Democrats Russ Feingold of Wisconsin and Kamala Harris of California did something last week that no other non-incumbent U.S. Senate candidates did: They electronically filed copies of their campaign finance reports with the Federal Election Commission.
In a throwback to the age of typewriters and snail mail, Senate candidate must still, by law, submit their official campaign finance reports on paper.
A bipartisan bill — known as the Senate Campaign Disclosure Parity Act — would force Senate candidates to file digitally, just as presidential candidates, U.S. House candidates and political action committees have done for nearly a generation.
Paper campaign finance records are more difficult to analyze and aren’t readily available to the public for days after being filed. Digital records are publicly accessible and easily searchable from the moment they’re submitted to FEC officials.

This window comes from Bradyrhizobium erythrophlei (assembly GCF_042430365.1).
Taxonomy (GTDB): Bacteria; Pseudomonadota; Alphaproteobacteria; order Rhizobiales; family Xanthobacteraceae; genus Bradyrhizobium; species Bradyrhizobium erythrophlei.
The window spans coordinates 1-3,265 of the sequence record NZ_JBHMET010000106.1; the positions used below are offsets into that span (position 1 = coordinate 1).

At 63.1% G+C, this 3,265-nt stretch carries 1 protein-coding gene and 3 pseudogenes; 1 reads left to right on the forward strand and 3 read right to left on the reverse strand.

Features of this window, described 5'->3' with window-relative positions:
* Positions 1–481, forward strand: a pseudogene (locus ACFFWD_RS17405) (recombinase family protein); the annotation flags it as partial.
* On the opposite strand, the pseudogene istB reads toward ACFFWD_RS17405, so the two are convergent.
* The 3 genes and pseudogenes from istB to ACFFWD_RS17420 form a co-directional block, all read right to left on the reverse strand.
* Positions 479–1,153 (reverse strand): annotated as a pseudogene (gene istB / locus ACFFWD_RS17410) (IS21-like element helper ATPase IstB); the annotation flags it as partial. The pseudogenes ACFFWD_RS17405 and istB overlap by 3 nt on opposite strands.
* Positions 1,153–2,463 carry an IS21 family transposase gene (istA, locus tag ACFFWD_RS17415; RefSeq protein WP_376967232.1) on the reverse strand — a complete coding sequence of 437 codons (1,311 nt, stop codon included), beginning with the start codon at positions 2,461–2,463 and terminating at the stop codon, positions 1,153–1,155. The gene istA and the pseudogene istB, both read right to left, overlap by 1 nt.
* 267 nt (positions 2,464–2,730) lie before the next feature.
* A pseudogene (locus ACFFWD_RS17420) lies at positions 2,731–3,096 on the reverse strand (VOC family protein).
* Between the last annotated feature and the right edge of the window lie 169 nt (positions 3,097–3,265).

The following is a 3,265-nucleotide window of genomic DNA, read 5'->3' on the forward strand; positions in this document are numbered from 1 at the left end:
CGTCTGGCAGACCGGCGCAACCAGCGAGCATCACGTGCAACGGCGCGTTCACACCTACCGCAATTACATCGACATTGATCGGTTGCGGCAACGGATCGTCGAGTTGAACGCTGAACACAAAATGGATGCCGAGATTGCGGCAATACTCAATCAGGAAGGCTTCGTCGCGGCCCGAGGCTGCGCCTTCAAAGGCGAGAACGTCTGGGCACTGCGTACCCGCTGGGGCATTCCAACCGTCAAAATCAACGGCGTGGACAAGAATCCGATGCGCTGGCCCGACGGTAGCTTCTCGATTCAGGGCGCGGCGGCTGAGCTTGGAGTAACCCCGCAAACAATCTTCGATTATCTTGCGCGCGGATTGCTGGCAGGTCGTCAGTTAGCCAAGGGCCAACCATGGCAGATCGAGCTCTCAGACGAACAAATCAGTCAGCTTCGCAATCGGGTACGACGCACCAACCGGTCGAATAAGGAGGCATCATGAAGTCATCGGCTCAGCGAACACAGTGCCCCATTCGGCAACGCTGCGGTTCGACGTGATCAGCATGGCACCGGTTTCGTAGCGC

But until the Senate Campaign Disclosure Parity Act bill (or one like) is adopted, Senate candidates who opt to e-file remain a rarity — even as campaigns have made digital tools, from social media such as Facebook and Snapchat to complex analytics software, cornerstones of their political efforts.
“For the most part, people aren’t going to go above and beyond what they have to do by law,” said Adam Smith, the communications director of the advocacy group Every Voice, which supports e-filing. “It makes absolutely no sense that the Senate doesn’t file electronically.”
A spokesman for Senate Majority Leader Mitch McConnell, R-Ky., who has, in the past, been blamed for blocking the e-filing legislation, did not respond to a request for comment.